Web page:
Story URL: http://news.medill.northwestern.edu/chicago/news.aspx?id=90233
Story Retrieval Date: 10/25/2014 12:28:03 PM CST
If the child sees a strange dog, he or she should stand like a tree. The dog might walk up to the child for a sniff, but it is likely the animal will become disinterested and walk away. If a child runs, the dog is more likely to chase and attack. Instruct a child to stand still, look straight ahead and avoid eye contact with the dog. After the animal leaves, the child should immediately report the loose dog to an adult.
Never leave a child of any age unsupervised with a dog. Even the friendliest dogs can show aggression. Do not take the risk of having one of your child's friends get bit by your family pet.
Discourage rough play with dogs. Young boys are the most common victims of dog bites, as they play rough, yell and run, which can trigger a dog’s aggression. Make sure your child knows the right way to interact with your pet.
If children are scared of dogs, don’t force them to be near the animals. This creates bad associations for both the children and the animals, and might lead the children to run or scream, which triggers the dog.
Many dogs send warning signals before they bite, but kids have a hard time reading them. These warning signs can include stiffness in the body or tail, head lowering or staring. As a parent, be aware of the signs so you can help prevent bites.
Make sure your children know not to bother a dog when it is eating. This goes for when a dog has a new toy, too. They tend to be more aggressive when they are guarding a resource.
Never approach a dog if it does not approach you. A dog should move toward you and appear calm and comfortable in your presence. Always ask before petting someone else’s dog, even if it is supposedly a friendly breed.
All family dogs should be appropriately trained and socialized. Make sure to enroll a professional trainer to ease the transition when you bring home a new dog. Try to keep your dog on the same routine, such as getting plenty of exercise, after children are introduced into the family.
In the case of an actual dog bite, try not to thrash about. Anybody who has ever seen a dog toss around a toy or dead animal knows the more the object moves, the greater the response of the dog. If at home, spraying the dog with a cold garden hose might startle it enough that it lets go. Dog walkers concerned about attacks from other dogs are encouraged to carry pepper spray.
Secure the animal after it bites. Victims certainly take precedence in these emergency situations, but it is important to find the dog’s owner to determine if the animal is up to speed on its vaccinations. If the dog just bit somebody, it might be in the mood to do so again. Local authorities should be alerted if owners are not identified.
*The following individuals contributed to the above tips: Jeff Millman, dog trainer, Chicago; Gina Manski, animal control officer, Northbrook; Dr. Bonnie Beaver, director of the American College of Veterinary Behaviorists.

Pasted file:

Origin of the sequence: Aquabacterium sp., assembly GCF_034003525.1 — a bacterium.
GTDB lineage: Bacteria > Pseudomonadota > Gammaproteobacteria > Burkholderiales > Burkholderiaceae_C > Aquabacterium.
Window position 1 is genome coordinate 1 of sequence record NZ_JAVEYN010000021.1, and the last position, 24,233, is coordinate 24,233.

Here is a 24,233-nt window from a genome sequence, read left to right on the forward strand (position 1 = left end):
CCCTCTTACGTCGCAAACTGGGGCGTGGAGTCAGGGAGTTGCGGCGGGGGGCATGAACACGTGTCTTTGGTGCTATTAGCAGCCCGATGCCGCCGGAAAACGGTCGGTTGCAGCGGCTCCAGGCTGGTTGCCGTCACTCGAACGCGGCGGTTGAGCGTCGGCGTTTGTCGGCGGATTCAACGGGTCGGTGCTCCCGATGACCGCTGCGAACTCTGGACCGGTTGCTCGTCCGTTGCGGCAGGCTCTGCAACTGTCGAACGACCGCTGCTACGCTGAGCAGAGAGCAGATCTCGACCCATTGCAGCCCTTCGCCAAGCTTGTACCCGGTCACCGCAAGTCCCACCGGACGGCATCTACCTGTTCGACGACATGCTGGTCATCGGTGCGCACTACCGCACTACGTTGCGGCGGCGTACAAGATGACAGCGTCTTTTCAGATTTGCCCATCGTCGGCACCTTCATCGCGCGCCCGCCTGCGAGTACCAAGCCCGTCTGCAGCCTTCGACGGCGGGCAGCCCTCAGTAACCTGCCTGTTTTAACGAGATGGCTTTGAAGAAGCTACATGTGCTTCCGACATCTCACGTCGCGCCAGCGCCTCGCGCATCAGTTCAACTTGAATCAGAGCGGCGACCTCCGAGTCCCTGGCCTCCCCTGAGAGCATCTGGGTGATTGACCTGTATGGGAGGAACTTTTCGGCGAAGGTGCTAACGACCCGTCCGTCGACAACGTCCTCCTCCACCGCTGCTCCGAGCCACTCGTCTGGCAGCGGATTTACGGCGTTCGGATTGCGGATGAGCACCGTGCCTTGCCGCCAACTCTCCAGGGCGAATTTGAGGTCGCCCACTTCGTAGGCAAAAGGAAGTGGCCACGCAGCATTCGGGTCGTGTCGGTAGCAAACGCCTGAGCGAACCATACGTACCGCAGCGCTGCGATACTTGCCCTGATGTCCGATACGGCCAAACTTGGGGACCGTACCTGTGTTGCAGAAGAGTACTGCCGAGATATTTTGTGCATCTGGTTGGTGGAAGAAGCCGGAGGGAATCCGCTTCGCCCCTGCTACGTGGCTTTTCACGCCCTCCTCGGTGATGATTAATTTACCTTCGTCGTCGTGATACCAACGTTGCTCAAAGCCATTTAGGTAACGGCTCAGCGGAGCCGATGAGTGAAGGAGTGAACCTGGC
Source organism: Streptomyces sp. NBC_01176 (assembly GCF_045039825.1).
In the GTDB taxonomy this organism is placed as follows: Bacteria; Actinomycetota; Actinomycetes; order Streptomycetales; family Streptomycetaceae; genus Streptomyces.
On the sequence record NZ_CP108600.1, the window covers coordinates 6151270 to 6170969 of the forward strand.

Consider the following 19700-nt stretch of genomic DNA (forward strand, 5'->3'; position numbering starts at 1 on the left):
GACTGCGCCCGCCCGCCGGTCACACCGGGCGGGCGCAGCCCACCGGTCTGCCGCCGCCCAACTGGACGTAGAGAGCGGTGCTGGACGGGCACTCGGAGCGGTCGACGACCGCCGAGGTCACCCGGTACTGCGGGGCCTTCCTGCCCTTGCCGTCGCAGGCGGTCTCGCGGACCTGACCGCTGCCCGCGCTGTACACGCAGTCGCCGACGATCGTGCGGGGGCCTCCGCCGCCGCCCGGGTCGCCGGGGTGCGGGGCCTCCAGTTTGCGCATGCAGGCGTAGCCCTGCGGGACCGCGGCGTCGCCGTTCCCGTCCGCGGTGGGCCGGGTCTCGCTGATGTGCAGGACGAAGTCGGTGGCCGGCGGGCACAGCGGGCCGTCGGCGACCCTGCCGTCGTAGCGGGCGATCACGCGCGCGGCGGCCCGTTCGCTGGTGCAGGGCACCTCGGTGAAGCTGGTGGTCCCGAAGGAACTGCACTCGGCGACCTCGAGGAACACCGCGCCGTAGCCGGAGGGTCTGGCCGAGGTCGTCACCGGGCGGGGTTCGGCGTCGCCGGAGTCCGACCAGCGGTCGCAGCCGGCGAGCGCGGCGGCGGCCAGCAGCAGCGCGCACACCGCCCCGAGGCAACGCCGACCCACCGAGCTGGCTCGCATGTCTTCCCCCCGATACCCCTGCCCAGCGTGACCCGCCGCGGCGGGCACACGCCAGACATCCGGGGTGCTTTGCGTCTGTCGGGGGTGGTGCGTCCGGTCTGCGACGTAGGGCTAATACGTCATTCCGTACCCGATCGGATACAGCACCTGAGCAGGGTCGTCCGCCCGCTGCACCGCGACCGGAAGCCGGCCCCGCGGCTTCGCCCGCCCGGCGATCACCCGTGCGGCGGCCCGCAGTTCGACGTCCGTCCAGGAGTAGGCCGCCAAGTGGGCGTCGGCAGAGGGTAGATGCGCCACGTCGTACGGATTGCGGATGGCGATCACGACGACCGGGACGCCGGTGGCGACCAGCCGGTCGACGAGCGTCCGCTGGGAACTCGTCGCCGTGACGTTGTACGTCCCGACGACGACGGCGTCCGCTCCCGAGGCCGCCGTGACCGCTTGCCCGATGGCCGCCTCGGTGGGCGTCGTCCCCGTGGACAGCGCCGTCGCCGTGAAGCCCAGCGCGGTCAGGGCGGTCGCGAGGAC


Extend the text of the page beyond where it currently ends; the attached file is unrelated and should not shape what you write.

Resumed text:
Parents who delay taking their children to the doctor after a dog bite incident, or fail to take them at all, are taking a grave risk with the health of their children, experts say.
“The first thing is to seek medical attention,” said Dr. Henri Gaboriau of the American Board of Facial Plastic and Reconstructive Surgery, who warns parents against trying to judge the severity of wounds. “We’re talking about right now, not the next day,” Gaboriau said, adding that if a child sees a medical professional immediately, risk of infection and scarring is greatly reduced.
Gaboriau joins health professionals and organizations, including The American Veterinary Association and the American Academy of Pediatrics, in an effort to better inform the public during National Dog Bite Prevention Week.
The majority of bites Gaboriau sees are on kids’ noses, lips and hands. Adults commonly underestimate puncture wounds, when the dog closes its jaw and creates little holes, because the victim might not bleed as much, he said. But if left unattended, such wounds heal with “very bad, very hard, very red” scars and run a high risk of infection, he said.
Bites involving torn flesh can be a surgical emergency, Gaboriau said, giving the example that one bite can take off half a child’s nose. Children do not have much extra tissue to work with, so it is crucial to get them to the emergency room in the case of a true attack, he said.
It is common for people to put off going to the doctor when a dog bites because they fear legal ramifications, experts said. Gina Manski, an animal control officer in Northbrook, said the majority of child dog bites are from a family pet or friend's dog. Illinois law places strict liability on dog owners.
In Cook County, the outcome for a biting dog is varied depending on the scenario, according to Manski. Doctors who see a dog bite victim are legally required to report the incident to the appropriate law agency, she said.
Here is how Manski broke down the potential outcome for a dog that bites someone in Cook County:
Manksi, who teaches dog bite prevention in elementary schools, said animal safety is an important conversation for parents to have with their children.
Nearly 5 million Americans report dog bites annually, and half of the approximately 800,000 victims who receive medical attention for these wounds are children, according to American Veterinary Medical Association data.
“When parents teach their kids how to stay safe, that’s when we can prevent more bites from occurring,” Manski said. “Everyone thinks their pet doesn’t do it, but all dogs have the potential to bite, even if it’s a golden retriever,” she said.